El Paso Times from El Paso, Texas on October 2, 1983 · 18
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El Paso Times from El Paso, Texas · 18

El Paso, Texas
Issue Date:
Sunday, October 2, 1983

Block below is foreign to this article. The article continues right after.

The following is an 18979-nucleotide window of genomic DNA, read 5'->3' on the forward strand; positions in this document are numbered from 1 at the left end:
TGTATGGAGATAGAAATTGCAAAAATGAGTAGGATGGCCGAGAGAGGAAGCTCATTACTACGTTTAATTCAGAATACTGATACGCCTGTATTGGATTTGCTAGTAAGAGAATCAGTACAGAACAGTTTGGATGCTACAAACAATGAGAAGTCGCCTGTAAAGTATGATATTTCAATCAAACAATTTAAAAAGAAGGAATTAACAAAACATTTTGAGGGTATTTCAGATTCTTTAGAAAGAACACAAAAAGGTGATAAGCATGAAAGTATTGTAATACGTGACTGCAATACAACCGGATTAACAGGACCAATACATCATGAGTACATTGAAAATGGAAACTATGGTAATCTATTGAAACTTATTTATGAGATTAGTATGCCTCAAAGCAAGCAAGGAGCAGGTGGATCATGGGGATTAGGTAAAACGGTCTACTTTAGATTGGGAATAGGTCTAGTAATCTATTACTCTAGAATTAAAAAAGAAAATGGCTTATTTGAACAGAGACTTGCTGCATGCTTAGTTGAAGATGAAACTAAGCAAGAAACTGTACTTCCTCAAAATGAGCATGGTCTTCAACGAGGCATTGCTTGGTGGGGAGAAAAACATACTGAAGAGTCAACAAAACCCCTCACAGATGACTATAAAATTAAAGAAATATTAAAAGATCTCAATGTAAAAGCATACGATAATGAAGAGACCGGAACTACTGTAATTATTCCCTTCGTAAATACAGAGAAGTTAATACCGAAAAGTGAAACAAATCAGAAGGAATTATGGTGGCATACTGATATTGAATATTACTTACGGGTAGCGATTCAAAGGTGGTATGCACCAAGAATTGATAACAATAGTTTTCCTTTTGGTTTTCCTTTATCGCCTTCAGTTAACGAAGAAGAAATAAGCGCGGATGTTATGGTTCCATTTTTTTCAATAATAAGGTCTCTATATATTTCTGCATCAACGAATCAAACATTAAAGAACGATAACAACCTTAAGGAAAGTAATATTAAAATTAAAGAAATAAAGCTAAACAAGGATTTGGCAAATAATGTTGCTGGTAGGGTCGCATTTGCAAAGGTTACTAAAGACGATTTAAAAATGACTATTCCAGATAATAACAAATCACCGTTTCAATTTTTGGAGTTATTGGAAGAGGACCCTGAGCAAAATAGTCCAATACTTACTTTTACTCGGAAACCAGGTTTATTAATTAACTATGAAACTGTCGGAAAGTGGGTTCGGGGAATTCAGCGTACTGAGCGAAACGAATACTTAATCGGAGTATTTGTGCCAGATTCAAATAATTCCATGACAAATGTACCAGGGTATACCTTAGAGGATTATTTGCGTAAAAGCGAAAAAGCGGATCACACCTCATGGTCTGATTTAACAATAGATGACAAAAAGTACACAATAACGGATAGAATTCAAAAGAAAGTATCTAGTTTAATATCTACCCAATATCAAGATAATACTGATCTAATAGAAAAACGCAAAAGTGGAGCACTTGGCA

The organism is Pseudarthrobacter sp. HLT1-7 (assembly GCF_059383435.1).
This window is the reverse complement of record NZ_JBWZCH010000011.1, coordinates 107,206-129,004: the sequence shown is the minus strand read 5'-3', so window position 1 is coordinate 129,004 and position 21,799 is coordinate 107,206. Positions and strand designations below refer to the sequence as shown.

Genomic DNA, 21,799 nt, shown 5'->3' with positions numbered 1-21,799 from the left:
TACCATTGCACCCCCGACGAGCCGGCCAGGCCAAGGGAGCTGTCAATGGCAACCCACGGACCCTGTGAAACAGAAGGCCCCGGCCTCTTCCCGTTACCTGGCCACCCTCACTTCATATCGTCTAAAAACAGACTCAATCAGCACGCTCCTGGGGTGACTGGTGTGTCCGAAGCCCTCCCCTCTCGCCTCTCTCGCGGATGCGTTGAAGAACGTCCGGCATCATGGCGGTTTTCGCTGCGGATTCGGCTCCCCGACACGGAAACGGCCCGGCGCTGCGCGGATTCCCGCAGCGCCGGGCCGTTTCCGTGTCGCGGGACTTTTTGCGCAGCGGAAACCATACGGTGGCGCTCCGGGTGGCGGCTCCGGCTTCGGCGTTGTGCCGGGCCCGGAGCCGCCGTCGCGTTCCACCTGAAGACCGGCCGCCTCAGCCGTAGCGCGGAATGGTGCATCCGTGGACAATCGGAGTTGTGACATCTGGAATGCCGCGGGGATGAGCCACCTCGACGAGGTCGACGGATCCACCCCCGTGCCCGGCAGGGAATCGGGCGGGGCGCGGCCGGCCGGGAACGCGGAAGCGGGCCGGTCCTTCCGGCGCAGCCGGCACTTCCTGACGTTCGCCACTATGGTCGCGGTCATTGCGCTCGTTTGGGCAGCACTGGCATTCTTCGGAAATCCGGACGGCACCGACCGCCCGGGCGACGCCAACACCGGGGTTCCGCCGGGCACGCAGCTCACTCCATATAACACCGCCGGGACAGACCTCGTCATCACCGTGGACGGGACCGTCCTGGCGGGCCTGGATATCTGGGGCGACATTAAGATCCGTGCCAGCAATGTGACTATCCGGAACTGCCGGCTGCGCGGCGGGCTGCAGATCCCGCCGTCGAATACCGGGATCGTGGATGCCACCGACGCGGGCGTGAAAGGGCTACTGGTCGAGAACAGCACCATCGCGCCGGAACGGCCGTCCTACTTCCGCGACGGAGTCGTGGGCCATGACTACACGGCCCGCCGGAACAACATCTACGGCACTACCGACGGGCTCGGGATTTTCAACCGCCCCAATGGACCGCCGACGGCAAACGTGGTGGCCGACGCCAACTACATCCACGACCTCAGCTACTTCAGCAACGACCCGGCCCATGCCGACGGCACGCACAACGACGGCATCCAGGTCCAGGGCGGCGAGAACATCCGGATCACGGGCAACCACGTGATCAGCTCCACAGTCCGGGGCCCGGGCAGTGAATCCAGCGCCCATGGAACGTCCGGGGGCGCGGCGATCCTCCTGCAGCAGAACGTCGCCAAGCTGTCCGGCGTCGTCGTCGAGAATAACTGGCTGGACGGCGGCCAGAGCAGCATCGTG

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PagelO-B THE EL PASO TIMES, Sunday, October 2, 1983 Space hall inducts 14 Apollo program astronauts By David Sheppard Times staff writer ALAMOGORDO Skeptics who dwell on the decline of education and industry in America would have been lonely Saturday at the International Space Hall of Fame. Scientists, educators, politicians and military brass joined more than 500 spectators at the eighth induction ceremony into the hall of fame in a salute to the men who journeyed farther into space than any other humans and left their footprints on the moon. The celebration at the "golden cube" at the foot of the Sacramento Mountains marked the final induction for the astronauts in the Apollo program. Fourteen men of that "brotherhood" of pioneers 7 " . Vi c 7 fn rQ rr&t crlim n ca of world pivot point WHITE SANDS MISSILE the heat of the blast into a light who represented the zenith in American technology were honored as the inductees Saturday. Plaques bearing their names will be hung in a gallery where 70 other men and women, including 19 Apollo astronauts, are honored for their achievements in space exploration. The inductees represent 14 countries and more than a century of research. Walter Cunningham, lunar module pilot of the first manned test flight of the Apollo program, was the only inductee present. The other astronauts inducted were William Anders. Alan Bean, Roger Chaffee, Charles Duke Jr., Donn Eisele and Ronald Evans. Rounding out the group of, Apollo inductees three of whom walked on the moon were Fred Haise Jr., James Irwin, Thomas Mattingly II, Stuart Roosa, Russell Schweickart, John Swigert Jr. and Alfred Worden. The Apollo astronauts were described as "modern-day Magellans" by Dr. Peter Cannon, the keynote speaker for the induction. Cannon, vice president of research for Rockwell International Corp., said the astronauts had to overcome a chorus of doom predictions from persons who perceived the space program as farfetched. The odds against survival were too formidable, the doubters said, because spaceships either would be destroyed by meteorites or fry during re- cntry into earth s atmosphere. The men of Apollo paved the way for the space shuttle, and through its success, Cannon said, America's role in space has been assured, which has "validated our ability to conceive, design and deliver the most advanced technology" in the world. But the technological revolution has become a nightmare rather than a dream for workers in the "smokestack industries" who have lost. their jobs. Cannon said industry, government and educational institutions must combine forces again to create a brighter future for displaced workers. "It appears reasonable," Cannon said, "to assume that a nation that combined the best of American science, technology and human resouces in the space program, can muster the same cooper ative effort for a resolution to such problems. RANGE (AP) Technology unleashed after the first atomic device was detonated at the isolated Trinity Site has been "both life-threatening and life-saving." the White Sands Missile Range commander said Saturday. "Regardless of what you think, this site represents a propitious moment in human history because from that moment the course of human experience was changed," Maj. Gen. Niles Ful-wylcr said during the annual tour of Trinity Site. U.S. Army officials said about 1.300 people toured the site Saturday. the site was ground zero for the July 16, 1915, test on what was then White Sands Proving Ground, a 4,000-square-mile test area of desert plains used as a bombing range. The device was placed atop a 100-foot tower, which was obliterated by the explosion. The blast carved a crater about 400 yards in diameter and about 8 feet deep. Sand in the crater was fused by green solid material, which was dubbed trinititc. The flash of the explosion was seen as far away as Albuquerque and Silver City. The explosion was the result of a research and development program known as the Manhattan Project, which had been under way in top secret laboratories at Los Alamos. Despite speculation in New Mexico about the blast, the cloak of secrecy held until Aug. 6, 1945, when an atomic bomb was exploded above Hiroshima, Japan. On Aug. 9, another bomb devastated Nagasaki, Japan, and the Japanese surrendered five days later. The Trinity Site was closed to visitors until 1953. A few years later, a group of clergy visited the site to conduct a religious service and a prayer for peace. The visit evolved into an annual trek. The site is closed for the remainder of the year because it lies within the impact area for missile tests at the range. The site is marked by plaques and a lava rock monument. Whole Enchilada Fiesta opens on crowded note By Joan Morris Times staff writer LAS CRUCES - About 8.000 people crowded into the Downtown Mall in Las Cruces Saturday to sample the sights, sounds and food of the Whole Enchilada Fiesta. The fiesta, a celebration of community and cultures, ends at 7 p.m. Sunday. The fiesta got off to an early start Saturday with the Whole Enchilada Fiesta Parade. More than 100 floats, bands, horses, marchers and clowns made their way around the 10-block mall, encouraged by the applause and friendly shouts of the audience more than 5,000 people. The coveted Sweepstakes award went to the newly formed city of Sunland Park and its Optimist Club. The huge gold and silver float celebrated the July 5 election that merged the communities of Sunland Park, Ana-pra. Meadow Vista and Riverside into one incorporated city. Taking first place in the commercial division of the parade was a costume shop. The Party Place. The store enlisted the assistance of the Mayfield High School Key Club in supporting i r 1 v i full Three-Month Refund Warranty I E W E L E R S CIELO VISTA MAIL UPPER LEVEL 775-0007 lour hv lt Imv f J-h. C h.ire ll.tnli.ird. lnrrrl fnc l.i.iw.iy Psunday GnTTT) SUM 0 ay MY! UUvJ-Mj MLY! I Fantastic t Ue I throCghout (7) J i rG( ll f TVT? DALLAS COWBOYS I the store! UAlUCAJi-LX )U S game. We will have I Nolayawayson OGGYZi3CC3 so you can keep up I some sale items! with the action. piUOgquy 'ji iw I o WVHP""11 1 " J 1 vrmmmmmtmt illirrMIB'JIWA'lh. Blouses Ski Jackets . ' lj 5h,rts k i a i y u 8y v 2for " klv J$i X X X f Western X Mens " Women's Junior Y Dress & Women's . "Chanel" Huk-a-poo X Slacks j Leather Coats Sweater Blouses 188 199 a IS88 a 988 l-PKNOlAVAWAV$ 16.88 Ig.iiies w jr" yssssssssdi . )S5 W X Electric X Famous X jr Men's W Sock, X Blankets Maker Knit "r HeadbandS V Y Lingerie y Shirts LegwarmerSet MQ7i r IPO n C R p h jfA ' X X 3""Jol control W OFF y3 - f iv y jT 49.97 quesnduol control X ... X X Select orouD S L? 'Jv 44 i9.97 king dual control X Select group ""Soup yr y X NO IAYAWAYS NO lAYAWAYSX fir m 788B If Jonns II K-J farA W El IWI H II Kl KE IJ II II fg m "4 I w . im m ri v.,' m.wjr mm kb h jh b mm t. list price X B f X X XN0 LAYAWAYS 'rEB' ; X Z- V Dro, Drosi Junior Lee-X "Challenger" ! ! Chic Jeans PQQ F. X jtf " . Jto. ... . iXu " X s j 'JMF- mim- rmw mitM j lv' 17-17 Ai-r;T-?l''' 'M:' -ffi)'; f'? the theme of the fiesta. "A Blending of Cultures." Everyone from a iMexican bandido to Mickey Mouse was represented on the float. Leading the hourlong parade was New Mexico State University President Gerald Thomas, who served this year as grand marshal. The fiesta continues through Sunday with the cooking of the world's largest enchilada. The giant enchilada, which last year measured more than 6 feet in diameter, will be cooked outdoors starting at about 2:30 p.m. The three-tier concoction should be ready for sampling by 5 p.m. The enchilada will be cooked behind the Las Cruces Street beer garden, across the street from City Hall. Admission to the fiesta is free and there is no charge for parking. However, parking is limited. There is free entertainment offered throughout the fiesta. IT PAYS TO REMEMBER Q: Hie drsl tropical itorm to be named Iter male (in 1978) wai called by what name? Ii you know the antwer to thit question, listen to KKOO RADIO COO am. IV tt Put Simra ;iiii:f;.;.iiVH 'itMfiJM: JCICiiC!: ! h'